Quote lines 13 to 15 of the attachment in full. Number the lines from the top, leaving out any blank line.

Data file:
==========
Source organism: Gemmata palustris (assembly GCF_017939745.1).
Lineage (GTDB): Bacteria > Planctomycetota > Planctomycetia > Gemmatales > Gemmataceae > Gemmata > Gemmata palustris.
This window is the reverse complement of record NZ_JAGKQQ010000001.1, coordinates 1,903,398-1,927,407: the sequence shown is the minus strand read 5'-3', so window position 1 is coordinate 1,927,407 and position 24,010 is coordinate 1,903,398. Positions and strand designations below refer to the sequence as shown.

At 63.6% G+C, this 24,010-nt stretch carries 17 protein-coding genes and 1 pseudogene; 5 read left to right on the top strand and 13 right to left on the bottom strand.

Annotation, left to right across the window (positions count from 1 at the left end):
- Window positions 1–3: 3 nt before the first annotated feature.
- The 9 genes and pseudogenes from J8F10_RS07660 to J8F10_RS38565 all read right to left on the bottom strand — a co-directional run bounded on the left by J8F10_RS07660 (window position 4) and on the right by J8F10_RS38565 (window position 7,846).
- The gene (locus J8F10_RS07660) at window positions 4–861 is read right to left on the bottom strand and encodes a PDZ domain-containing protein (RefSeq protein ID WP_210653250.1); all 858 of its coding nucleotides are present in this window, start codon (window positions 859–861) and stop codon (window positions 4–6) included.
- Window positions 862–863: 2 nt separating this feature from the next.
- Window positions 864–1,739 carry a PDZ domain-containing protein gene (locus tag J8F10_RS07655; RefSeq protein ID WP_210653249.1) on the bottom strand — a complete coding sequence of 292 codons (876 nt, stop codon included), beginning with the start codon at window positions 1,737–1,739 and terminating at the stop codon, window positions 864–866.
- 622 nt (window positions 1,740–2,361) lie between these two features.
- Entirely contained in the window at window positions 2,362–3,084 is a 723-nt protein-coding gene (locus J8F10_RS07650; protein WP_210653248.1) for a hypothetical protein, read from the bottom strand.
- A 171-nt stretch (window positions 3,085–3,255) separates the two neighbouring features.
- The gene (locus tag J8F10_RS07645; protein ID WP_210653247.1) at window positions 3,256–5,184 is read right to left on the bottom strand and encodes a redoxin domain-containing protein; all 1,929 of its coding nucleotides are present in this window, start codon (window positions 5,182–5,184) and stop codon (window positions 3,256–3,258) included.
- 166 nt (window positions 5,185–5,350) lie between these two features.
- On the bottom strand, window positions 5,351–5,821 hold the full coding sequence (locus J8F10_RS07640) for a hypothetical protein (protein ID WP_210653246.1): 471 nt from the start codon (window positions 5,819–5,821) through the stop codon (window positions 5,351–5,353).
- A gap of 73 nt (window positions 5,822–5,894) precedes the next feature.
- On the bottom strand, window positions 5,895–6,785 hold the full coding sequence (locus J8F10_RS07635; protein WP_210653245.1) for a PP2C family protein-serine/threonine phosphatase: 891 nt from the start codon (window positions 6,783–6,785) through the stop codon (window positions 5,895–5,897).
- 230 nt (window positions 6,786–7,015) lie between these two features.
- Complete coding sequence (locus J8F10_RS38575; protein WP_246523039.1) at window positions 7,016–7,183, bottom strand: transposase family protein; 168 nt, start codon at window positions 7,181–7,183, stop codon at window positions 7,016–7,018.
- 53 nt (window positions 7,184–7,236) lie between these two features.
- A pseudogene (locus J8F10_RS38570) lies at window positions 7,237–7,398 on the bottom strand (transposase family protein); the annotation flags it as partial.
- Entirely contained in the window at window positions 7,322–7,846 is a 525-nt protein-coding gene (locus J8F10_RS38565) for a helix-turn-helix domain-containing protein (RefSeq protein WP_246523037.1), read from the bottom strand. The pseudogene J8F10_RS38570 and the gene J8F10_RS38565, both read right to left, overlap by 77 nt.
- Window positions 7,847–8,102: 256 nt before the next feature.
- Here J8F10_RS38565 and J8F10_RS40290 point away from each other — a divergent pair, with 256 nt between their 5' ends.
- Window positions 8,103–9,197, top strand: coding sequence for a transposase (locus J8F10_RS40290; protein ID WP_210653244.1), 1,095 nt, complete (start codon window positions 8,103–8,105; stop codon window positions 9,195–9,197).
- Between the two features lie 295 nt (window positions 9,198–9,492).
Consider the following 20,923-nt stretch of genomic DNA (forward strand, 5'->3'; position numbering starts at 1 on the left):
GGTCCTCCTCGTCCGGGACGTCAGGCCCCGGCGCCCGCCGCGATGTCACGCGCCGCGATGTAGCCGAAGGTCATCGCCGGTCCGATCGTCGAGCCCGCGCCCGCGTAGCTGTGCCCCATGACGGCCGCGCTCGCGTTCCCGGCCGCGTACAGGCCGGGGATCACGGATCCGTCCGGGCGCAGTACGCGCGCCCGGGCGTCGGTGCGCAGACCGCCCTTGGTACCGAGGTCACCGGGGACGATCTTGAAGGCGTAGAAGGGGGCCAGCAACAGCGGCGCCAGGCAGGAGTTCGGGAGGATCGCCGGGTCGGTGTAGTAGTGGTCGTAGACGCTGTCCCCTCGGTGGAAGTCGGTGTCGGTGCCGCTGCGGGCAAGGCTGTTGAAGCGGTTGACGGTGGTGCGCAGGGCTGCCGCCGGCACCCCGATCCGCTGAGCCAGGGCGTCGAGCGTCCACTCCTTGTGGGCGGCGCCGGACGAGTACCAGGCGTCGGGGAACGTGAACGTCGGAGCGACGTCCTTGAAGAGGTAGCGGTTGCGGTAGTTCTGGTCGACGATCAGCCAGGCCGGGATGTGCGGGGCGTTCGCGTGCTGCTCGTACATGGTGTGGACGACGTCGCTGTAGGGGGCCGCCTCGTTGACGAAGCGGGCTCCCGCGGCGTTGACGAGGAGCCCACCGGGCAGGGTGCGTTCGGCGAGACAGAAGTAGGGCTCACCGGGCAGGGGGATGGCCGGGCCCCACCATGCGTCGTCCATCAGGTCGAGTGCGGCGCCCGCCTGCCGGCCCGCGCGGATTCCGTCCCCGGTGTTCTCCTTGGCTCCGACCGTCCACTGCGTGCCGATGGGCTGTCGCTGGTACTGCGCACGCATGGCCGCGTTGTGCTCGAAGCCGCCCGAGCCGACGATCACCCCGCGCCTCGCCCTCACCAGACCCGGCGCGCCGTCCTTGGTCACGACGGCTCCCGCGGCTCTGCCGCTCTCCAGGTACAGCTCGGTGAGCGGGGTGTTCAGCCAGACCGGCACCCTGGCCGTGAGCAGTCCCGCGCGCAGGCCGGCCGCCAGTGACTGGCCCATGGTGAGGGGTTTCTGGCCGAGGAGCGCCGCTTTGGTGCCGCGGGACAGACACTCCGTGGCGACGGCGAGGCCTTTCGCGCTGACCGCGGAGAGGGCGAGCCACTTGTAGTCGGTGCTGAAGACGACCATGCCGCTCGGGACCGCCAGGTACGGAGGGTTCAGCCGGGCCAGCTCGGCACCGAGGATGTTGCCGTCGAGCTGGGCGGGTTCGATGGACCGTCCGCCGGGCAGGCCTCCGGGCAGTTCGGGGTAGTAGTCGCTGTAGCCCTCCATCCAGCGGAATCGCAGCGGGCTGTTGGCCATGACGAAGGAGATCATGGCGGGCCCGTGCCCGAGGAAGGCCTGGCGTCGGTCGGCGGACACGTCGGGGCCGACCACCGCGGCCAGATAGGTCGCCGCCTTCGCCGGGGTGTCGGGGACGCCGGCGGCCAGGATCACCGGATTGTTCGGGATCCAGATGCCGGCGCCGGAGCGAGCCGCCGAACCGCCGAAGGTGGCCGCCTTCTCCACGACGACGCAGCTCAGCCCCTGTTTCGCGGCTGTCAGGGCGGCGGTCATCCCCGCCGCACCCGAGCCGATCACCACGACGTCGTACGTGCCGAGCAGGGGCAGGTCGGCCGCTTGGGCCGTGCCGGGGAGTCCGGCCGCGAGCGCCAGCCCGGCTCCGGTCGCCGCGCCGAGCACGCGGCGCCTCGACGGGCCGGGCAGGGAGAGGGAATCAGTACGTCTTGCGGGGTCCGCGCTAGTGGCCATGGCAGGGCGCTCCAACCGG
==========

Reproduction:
- A 171-nt stretch (window positions 3,085–3,255) separates the two neighbouring features.
- The gene (locus tag J8F10_RS07645; protein ID WP_210653247.1) at window positions 3,256–5,184 is read right to left on the bottom strand and encodes a redoxin domain-containing protein; all 1,929 of its coding nucleotides are present in this window, start codon (window positions 5,182–5,184) and stop codon (window positions 3,256–3,258) included.
- 166 nt (window positions 5,185–5,350) lie between these two features.